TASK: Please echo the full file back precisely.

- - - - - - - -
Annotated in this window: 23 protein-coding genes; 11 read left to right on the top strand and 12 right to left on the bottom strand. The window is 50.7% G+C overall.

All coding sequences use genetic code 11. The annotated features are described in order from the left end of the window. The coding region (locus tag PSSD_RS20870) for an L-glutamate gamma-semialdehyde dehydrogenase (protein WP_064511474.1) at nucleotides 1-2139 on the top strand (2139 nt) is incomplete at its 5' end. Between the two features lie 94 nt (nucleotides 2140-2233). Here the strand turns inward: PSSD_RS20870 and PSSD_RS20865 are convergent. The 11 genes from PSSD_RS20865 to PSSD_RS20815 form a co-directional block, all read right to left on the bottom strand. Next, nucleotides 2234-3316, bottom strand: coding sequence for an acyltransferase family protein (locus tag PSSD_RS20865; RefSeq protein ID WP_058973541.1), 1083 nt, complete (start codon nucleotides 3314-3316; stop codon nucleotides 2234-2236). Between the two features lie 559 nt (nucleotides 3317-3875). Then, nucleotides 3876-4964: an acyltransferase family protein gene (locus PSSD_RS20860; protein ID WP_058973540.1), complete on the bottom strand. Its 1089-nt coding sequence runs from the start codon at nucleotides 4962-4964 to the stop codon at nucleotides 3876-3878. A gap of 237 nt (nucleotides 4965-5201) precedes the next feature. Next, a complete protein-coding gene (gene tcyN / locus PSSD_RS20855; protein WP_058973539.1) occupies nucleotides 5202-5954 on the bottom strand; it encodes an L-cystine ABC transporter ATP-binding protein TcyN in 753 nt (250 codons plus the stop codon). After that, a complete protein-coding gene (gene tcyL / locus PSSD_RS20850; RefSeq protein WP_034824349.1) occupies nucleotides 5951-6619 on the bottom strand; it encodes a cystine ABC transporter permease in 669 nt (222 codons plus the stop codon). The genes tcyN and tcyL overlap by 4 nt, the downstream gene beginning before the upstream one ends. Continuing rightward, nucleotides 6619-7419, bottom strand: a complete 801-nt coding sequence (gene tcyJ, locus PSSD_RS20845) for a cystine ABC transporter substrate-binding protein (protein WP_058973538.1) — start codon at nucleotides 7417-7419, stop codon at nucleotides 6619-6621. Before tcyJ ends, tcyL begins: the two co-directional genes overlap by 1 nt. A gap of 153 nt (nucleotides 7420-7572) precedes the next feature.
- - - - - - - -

Annotated in this window: 23 protein-coding genes; 11 read left to right on the top strand and 12 right to left on the bottom strand. The window is 50.7% G+C overall.

All coding sequences use genetic code 11. The annotated features are described in order from the left end of the window. The coding region (locus tag PSSD_RS20870) for an L-glutamate gamma-semialdehyde dehydrogenase (protein WP_064511474.1) at nucleotides 1-2139 on the top strand (2139 nt) is incomplete at its 5' end. Between the two features lie 94 nt (nucleotides 2140-2233). Here the strand turns inward: PSSD_RS20870 and PSSD_RS20865 are convergent. The 11 genes from PSSD_RS20865 to PSSD_RS20815 form a co-directional block, all read right to left on the bottom strand. Next, nucleotides 2234-3316, bottom strand: coding sequence for an acyltransferase family protein (locus tag PSSD_RS20865; RefSeq protein ID WP_058973541.1), 1083 nt, complete (start codon nucleotides 3314-3316; stop codon nucleotides 2234-2236). Between the two features lie 559 nt (nucleotides 3317-3875). Then, nucleotides 3876-4964: an acyltransferase family protein gene (locus PSSD_RS20860; protein ID WP_058973540.1), complete on the bottom strand. Its 1089-nt coding sequence runs from the start codon at nucleotides 4962-4964 to the stop codon at nucleotides 3876-3878. A gap of 237 nt (nucleotides 4965-5201) precedes the next feature. Next, a complete protein-coding gene (gene tcyN / locus PSSD_RS20855; protein WP_058973539.1) occupies nucleotides 5202-5954 on the bottom strand; it encodes an L-cystine ABC transporter ATP-binding protein TcyN in 753 nt (250 codons plus the stop codon). After that, a complete protein-coding gene (gene tcyL / locus PSSD_RS20850; RefSeq protein WP_034824349.1) occupies nucleotides 5951-6619 on the bottom strand; it encodes a cystine ABC transporter permease in 669 nt (222 codons plus the stop codon). The genes tcyN and tcyL overlap by 4 nt, the downstream gene beginning before the upstream one ends. Continuing rightward, nucleotides 6619-7419, bottom strand: a complete 801-nt coding sequence (gene tcyJ, locus PSSD_RS20845) for a cystine ABC transporter substrate-binding protein (protein WP_058973538.1) — start codon at nucleotides 7417-7419, stop codon at nucleotides 6619-6621. Before tcyJ ends, tcyL begins: the two co-directional genes overlap by 1 nt. A gap of 153 nt (nucleotides 7420-7572) precedes the next feature.